Virtually Sober

If there is free booze and Virtualization; I'm there!

Category Archives: Uncategorized

Creating a vSphere Change Management DB for free – Step 3 of 4

In my previous 2 blog posts I took you through creating a vSphere Change Management Database, how to insert data using PowerCLI, and in this post, I’ll show you some example queries you can run once you have the data. If you missed the first 2 posts check them out here:

Step 1 – Creating the SQL Database
Step 2 – Inserting data into the SQL Database

There are probably hundreds of different things you can derive from the data captured. So here is just a sample of what I’m going to show you:

  • Show all configurations of a VM across all data logged
  • Taking oldest date available and showing all VM configs on that datetime
  • Taking the most recent data available and showing total VM size provisioned and used (useful for Rubrik sizing)
  • Using the oldest and most recent VM used size to calculate the total VM used storage growth % (also useful for Rubrik sizing!)
  • Show all VMDisk and VMNIC configurations for a VM
  • Show all configurations for a VMDK or VMNIC
  • Show all configurations for a Port Group on a host
  • Show all configurations of a Cluster and Host
  • Taking the oldest date available and showing all original Cluster and Host configs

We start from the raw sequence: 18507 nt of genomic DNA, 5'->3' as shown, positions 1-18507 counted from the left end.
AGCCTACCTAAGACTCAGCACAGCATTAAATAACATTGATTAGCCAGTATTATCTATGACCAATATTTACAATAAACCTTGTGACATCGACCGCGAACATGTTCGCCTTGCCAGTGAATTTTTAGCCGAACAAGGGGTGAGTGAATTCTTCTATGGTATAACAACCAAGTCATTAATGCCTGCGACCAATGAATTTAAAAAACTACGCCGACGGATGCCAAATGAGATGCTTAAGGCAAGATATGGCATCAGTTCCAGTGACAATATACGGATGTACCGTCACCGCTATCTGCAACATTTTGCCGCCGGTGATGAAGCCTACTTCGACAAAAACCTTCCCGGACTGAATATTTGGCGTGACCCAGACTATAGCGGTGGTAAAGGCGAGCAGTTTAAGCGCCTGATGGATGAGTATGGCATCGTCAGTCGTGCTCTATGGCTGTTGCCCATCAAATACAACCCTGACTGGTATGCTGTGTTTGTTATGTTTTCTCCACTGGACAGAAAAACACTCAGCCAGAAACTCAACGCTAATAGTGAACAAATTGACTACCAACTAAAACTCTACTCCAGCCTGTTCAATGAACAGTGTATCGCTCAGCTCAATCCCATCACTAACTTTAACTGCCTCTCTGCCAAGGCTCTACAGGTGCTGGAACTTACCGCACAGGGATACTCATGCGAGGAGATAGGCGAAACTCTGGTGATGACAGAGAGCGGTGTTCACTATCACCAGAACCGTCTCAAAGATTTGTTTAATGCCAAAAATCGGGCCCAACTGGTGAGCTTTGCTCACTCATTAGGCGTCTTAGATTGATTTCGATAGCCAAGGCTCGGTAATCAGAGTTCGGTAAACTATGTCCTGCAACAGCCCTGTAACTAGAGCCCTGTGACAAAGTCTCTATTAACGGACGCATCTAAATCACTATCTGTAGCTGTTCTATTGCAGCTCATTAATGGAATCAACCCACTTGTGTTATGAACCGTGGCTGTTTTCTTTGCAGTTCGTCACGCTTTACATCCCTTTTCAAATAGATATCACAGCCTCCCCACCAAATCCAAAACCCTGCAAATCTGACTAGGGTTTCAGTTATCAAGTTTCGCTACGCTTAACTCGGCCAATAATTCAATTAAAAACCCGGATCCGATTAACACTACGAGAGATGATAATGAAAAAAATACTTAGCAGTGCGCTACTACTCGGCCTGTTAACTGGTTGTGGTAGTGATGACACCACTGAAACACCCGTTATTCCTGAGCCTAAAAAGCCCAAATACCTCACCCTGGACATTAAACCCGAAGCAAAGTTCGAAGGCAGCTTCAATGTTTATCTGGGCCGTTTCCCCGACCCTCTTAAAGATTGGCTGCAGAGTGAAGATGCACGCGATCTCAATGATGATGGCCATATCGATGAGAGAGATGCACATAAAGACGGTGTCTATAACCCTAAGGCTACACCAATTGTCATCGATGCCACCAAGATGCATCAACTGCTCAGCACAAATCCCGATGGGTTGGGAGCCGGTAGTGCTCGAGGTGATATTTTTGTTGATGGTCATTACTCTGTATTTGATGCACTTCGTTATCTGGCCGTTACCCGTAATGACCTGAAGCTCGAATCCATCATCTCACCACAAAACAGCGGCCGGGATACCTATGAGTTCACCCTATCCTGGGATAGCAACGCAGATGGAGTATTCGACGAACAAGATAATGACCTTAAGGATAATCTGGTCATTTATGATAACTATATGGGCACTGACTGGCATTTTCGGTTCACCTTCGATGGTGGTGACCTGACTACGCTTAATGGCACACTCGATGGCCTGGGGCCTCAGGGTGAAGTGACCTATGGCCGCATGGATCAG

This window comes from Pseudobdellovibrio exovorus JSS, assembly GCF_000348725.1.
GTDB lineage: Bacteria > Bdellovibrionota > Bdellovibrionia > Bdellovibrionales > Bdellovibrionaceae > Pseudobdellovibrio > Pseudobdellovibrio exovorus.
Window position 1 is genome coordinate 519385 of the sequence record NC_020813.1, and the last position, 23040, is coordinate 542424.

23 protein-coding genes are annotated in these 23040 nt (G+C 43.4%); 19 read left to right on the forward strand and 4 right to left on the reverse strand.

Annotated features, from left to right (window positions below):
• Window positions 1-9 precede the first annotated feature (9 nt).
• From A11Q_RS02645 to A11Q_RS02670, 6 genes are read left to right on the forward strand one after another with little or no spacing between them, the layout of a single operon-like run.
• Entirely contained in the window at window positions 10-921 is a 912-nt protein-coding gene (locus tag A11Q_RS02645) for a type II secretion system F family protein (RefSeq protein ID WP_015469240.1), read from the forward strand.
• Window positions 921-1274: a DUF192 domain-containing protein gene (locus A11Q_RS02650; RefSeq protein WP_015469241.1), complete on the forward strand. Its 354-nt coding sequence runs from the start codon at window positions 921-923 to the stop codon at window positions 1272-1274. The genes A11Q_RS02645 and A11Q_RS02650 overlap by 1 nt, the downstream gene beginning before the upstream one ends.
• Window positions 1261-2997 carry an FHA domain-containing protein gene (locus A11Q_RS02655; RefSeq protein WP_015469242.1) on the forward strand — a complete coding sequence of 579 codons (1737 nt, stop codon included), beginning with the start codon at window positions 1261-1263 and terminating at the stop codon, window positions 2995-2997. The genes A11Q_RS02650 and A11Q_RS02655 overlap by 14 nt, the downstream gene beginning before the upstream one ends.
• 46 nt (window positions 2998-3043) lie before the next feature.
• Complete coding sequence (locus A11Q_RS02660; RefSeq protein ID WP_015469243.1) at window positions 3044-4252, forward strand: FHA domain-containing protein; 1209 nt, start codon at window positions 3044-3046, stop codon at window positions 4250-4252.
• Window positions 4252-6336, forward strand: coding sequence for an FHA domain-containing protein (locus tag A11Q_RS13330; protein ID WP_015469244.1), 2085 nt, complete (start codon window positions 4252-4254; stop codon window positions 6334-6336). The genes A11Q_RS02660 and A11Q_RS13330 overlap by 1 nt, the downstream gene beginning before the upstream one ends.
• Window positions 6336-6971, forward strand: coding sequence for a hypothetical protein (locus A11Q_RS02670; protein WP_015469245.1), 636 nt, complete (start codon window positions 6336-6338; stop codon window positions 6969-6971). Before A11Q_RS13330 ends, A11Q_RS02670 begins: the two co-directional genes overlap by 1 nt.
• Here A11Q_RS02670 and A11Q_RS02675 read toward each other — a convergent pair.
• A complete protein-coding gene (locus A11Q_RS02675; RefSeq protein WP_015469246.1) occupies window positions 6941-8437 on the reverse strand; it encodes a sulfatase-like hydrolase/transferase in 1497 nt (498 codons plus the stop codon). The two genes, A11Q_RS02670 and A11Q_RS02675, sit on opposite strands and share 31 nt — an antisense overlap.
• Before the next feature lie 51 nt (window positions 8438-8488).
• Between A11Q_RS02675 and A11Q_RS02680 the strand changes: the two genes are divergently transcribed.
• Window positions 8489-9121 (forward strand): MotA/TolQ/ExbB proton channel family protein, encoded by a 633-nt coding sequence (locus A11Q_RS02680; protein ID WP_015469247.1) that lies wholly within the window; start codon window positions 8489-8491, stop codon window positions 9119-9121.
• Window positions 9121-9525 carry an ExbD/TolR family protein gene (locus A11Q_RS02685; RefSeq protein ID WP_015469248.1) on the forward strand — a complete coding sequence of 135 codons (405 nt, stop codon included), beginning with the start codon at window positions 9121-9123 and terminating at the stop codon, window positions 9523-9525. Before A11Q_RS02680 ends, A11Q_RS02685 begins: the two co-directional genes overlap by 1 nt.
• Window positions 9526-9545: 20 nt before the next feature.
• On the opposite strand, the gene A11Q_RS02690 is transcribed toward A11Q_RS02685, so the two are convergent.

• Show all current and historical stats for a Datacenter (including cluster, host and VM counts etc)

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Working with SQL databases using PowerShell

One of the things I love about PowerShell is the sheer number of use cases you can address. A perfect example is working with SQL databases. If you think you need to wait for a DBA to give you data from a SQL database then you’d be wrong. You can use SELECT queries to pull data directly into PowerShell from any SQL database and not only that, you can also INSERT, UPDATE, DELETE or whatever else you desire, all from the comfort your scripts using invoke-sqlcmd in the Sqlserver PowerShell module. This also means you can now store data from your PowerShell scripts in SQL for long-term reporting, configuration management, you name it.

SQLServerBrowser

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Automated bulk IP address reconfiguration with Zerto Virtual Replication

If you tried to use this example before 04/25/17 there was a typo in the export script which left 2 key fields blank subsequently causing an error on import. I’ve now fixed the issue so now is as good a time as any to give this cool script a run in your Zerto environment for bulk IP configuration.

Protecting & Recovering Multi-TB VMs to Microsoft Azure

When replicating to Microsoft Azure using Zerto Virtual Replication 5.0 (or even Azure Site Recovery) the protected vDisks cannot be larger than 1TB due to the maximum page disk size being limited to 1TB by Microsoft. It’s rumored they are planning on increasing this to 8TB later this year, but in the meantime how do you work around this problem?
The good news is that there is a solution! On the protected VM you need to configure multiple sub-1TB disks. Don’t use 1TB exactly as the disk size, as this equates to 1024GB in a vSphere environment which is above the Azure page disk limit. Instead use a value of say 990GB to stay under the limit, but with a decent amount of space. Here you can see I’ve created 2 x 990GB VMDKs for my VM:

multi-tbvmstoazuress1

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Automate VM Protection with vRO & Zerto Virtual Replication – ZVM only

In this blog post I will show you how to fully automate the protection of new VMs with Zerto Virtual Replication 4.5 (ZVR) and vRealize Orchestrator (vRO).